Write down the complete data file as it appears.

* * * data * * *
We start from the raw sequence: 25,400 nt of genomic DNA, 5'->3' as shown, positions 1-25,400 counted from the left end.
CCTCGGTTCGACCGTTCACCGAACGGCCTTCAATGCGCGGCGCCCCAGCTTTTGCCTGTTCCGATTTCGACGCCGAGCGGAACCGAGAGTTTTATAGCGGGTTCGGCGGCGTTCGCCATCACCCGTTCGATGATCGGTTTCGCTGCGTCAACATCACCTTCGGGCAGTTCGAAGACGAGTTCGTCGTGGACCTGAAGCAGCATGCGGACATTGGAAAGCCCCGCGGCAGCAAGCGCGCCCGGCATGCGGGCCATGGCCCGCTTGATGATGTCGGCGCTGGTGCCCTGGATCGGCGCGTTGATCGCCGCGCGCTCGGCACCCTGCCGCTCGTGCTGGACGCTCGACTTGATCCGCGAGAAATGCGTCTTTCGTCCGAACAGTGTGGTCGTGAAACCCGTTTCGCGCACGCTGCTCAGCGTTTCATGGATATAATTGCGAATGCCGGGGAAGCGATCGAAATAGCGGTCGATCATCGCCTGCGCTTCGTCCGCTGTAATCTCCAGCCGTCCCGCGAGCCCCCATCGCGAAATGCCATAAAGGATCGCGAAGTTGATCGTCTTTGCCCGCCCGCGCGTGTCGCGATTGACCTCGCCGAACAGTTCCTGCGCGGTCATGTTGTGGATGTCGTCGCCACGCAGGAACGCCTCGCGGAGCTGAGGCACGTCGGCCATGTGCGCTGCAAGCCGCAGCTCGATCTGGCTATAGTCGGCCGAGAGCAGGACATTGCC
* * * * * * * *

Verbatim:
We start from the raw sequence: 25,400 nt of genomic DNA, 5'->3' as shown, positions 1-25,400 counted from the left end.
CCTCGGTTCGACCGTTCACCGAACGGCCTTCAATGCGCGGCGCCCCAGCTTTTGCCTGTTCCGATTTCGACGCCGAGCGGAACCGAGAGTTTTATAGCGGGTTCGGCGGCGTTCGCCATCACCCGTTCGATGATCGGTTTCGCTGCGTCAACATCACCTTCGGGCAGTTCGAAGACGAGTTCGTCGTGGACCTGAAGCAGCATGCGGACATTGGAAAGCCCCGCGGCAGCAAGCGCGCCCGGCATGCGGGCCATGGCCCGCTTGATGATGTCGGCGCTGGTGCCCTGGATCGGCGCGTTGATCGCCGCGCGCTCGGCACCCTGCCGCTCGTGCTGGACGCTCGACTTGATCCGCGAGAAATGCGTCTTTCGTCCGAACAGTGTGGTCGTGAAACCCGTTTCGCGCACGCTGCTCAGCGTTTCATGGATATAATTGCGAATGCCGGGGAAGCGATCGAAATAGCGGTCGATCATCGCCTGCGCTTCGTCCGCTGTAATCTCCAGCCGTCCCGCGAGCCCCCATCGCGAAATGCCATAAAGGATCGCGAAGTTGATCGTCTTTGCCCGCCCGCGCGTGTCGCGATTGACCTCGCCGAACAGTTCCTGCGCGGTCATGTTGTGGATGTCGTCGCCACGCAGGAACGCCTCGCGGAGCTGAGGCACGTCGGCCATGTGCGCTGCAAGCCGCAGCTCGATCTGGCTATAGTCGGCCGAGAGCAGGACATTGCC